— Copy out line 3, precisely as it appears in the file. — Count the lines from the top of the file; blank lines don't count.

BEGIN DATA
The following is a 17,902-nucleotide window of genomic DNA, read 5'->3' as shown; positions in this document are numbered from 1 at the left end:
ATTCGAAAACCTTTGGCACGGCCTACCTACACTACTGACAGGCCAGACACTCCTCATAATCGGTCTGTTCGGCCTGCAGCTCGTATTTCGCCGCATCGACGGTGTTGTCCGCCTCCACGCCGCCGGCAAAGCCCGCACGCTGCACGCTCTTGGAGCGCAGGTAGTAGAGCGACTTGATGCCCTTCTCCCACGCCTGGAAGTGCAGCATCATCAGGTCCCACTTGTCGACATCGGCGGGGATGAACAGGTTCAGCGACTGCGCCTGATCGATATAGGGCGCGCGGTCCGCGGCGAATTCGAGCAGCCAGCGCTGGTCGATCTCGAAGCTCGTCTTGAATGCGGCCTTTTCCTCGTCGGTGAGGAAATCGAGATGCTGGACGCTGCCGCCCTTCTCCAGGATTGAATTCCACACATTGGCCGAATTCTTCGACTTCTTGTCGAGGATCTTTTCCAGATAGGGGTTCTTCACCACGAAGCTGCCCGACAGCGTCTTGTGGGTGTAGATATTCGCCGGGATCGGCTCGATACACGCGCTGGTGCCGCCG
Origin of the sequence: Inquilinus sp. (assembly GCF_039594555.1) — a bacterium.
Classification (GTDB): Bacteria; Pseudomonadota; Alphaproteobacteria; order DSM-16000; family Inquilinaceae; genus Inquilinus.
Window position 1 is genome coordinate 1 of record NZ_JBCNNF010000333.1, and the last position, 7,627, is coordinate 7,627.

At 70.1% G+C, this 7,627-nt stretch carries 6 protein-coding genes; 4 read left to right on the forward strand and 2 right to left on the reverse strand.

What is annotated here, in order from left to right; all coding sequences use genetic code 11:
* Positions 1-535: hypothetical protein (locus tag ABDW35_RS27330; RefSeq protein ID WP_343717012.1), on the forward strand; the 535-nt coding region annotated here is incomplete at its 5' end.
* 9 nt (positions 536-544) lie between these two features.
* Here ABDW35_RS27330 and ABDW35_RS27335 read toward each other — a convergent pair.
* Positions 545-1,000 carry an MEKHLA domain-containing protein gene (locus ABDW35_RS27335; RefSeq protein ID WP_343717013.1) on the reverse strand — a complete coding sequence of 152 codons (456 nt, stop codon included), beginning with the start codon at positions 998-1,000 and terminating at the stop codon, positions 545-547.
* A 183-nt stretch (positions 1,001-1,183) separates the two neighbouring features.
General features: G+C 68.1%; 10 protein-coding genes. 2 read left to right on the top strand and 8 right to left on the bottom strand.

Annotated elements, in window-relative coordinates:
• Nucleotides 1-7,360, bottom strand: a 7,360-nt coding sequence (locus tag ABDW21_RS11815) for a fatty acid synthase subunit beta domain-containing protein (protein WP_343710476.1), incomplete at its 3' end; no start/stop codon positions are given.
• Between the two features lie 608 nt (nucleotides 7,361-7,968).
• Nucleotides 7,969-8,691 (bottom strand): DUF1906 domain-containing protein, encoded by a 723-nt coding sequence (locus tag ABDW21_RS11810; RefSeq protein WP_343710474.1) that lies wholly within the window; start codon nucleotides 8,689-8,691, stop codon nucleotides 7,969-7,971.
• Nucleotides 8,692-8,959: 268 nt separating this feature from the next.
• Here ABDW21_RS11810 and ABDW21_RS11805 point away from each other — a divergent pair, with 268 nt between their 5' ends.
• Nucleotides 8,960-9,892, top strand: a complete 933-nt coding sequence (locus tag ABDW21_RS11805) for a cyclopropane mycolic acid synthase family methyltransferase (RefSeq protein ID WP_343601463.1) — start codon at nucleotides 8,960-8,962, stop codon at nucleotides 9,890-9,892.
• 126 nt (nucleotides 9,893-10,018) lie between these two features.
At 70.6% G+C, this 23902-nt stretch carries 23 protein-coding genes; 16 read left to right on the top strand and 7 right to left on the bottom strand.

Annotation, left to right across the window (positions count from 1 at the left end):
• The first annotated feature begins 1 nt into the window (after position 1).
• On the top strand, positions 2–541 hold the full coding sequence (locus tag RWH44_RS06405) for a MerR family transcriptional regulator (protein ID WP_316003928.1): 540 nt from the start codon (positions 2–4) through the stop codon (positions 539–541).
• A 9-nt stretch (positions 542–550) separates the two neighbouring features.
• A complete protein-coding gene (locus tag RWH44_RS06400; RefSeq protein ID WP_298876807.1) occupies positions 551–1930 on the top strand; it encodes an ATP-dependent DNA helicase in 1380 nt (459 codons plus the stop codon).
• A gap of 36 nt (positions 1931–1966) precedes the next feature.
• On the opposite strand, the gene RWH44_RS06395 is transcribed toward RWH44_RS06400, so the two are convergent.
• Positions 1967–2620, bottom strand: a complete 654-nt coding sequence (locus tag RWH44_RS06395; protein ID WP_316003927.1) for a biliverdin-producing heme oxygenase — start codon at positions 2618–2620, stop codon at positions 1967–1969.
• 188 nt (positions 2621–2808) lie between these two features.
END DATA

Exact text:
Origin of the sequence: Inquilinus sp. (assembly GCF_039594555.1) — a bacterium.